I'm going over "Algorithms fourth edition" by Robert Sedgewick and Kevin Wayne.

In the chapter on hash tables I have encountered an easy hashing method called "modular hashing"

hash = k % m

Where k is the key and m - 1 is the size of array (minus 1) that stores the values. Authors suggest to use primary numbers for m because:

If m is not prime, it may be the case that not all of the bits of the key play a role, which amounts to missing an opportunity to disperse the values evenly.

I get why non-primary numbers might be a bad m. If we take a look at m = 10 and k = {17,27,37...}. They will all produce hash equal to 7.

However, I'm not entirely sure as to why primary numbers are superior alternative.

Is it because primary numbers are (due to their definition) never a divisor to the keys that we want to hash (ignoring instances where key=m)?

  • $\begingroup$ The size of the array is $m$. The hash ranges between $0$ and $m-1$. $\endgroup$ Oct 17, 2020 at 15:37
  • $\begingroup$ @YuvalFilmus thanks, I made a correction. $\endgroup$
    – Stargarth
    Oct 17, 2020 at 15:48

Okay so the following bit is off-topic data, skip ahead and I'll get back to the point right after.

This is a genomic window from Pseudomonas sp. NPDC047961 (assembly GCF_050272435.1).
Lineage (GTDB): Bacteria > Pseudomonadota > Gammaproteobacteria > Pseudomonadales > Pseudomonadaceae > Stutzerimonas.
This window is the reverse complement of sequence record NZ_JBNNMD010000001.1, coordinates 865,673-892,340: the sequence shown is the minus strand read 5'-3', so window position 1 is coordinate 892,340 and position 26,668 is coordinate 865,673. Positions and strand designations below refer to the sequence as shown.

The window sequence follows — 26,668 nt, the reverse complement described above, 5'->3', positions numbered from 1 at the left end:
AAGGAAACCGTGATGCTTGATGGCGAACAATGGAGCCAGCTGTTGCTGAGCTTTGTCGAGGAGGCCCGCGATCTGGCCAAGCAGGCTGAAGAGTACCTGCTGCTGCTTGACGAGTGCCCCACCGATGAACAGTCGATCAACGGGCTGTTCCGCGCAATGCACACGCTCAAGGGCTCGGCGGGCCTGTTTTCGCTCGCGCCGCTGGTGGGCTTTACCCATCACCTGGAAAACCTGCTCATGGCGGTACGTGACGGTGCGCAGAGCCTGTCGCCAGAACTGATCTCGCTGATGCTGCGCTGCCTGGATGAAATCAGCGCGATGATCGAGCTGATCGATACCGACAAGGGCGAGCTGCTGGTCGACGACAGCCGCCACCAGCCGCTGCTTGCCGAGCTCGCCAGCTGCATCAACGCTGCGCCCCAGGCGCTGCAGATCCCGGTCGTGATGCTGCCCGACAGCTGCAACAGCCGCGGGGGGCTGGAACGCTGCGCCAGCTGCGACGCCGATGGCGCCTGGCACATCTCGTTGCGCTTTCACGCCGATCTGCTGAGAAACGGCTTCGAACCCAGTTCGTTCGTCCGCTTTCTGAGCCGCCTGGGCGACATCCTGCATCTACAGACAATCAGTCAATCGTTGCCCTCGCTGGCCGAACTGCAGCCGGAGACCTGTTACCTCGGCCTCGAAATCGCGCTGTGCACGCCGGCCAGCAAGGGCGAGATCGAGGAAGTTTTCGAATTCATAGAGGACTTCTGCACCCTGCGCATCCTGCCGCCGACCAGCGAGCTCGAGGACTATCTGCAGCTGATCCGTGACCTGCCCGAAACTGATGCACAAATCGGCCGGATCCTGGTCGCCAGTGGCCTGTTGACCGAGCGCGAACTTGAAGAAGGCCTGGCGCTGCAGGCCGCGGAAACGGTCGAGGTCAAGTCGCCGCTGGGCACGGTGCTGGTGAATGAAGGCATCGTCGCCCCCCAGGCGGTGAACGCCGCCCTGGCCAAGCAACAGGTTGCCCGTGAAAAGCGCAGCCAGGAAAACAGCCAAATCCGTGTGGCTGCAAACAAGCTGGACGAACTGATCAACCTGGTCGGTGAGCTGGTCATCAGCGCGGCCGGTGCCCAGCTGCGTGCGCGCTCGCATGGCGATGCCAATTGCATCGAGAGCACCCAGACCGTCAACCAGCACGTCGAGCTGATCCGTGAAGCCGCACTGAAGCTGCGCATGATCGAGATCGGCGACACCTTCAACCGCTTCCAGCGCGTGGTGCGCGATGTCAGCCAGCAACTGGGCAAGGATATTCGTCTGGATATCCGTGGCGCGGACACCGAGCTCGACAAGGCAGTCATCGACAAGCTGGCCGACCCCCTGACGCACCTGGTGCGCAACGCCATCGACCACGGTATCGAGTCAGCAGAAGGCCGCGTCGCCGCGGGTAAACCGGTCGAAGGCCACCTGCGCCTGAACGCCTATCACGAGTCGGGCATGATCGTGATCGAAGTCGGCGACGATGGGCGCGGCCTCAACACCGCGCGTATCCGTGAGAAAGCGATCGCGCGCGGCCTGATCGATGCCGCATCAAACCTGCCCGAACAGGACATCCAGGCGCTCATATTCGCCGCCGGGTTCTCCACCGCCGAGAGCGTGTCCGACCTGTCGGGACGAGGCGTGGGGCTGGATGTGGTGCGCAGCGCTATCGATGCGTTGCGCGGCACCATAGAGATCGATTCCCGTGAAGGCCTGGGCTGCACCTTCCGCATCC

1 Answer 1


The remark is quite cryptic. If $m = 2^r$, then only $r$ bits of the input affect the value of the hash. But it any other circumstance, all input bits affect the value of the hash.

By the way, your example ($7,17,27,37$ all get mapped to the same value modulo $10$) works for any value of $m$. For example, $7,18,29,50$ all map to the same value modulo the prime $11$.

  • $\begingroup$ Good point on my flawed example. That makes me even more confused as to why primary numbers are superior. There seems to be something to them as authors reiterate on this point multiple times and they provide an array of examples where hashes with m=97 seem to be much more uniform than those with m = 100. $\endgroup$
    – Stargarth
    Oct 17, 2020 at 15:53

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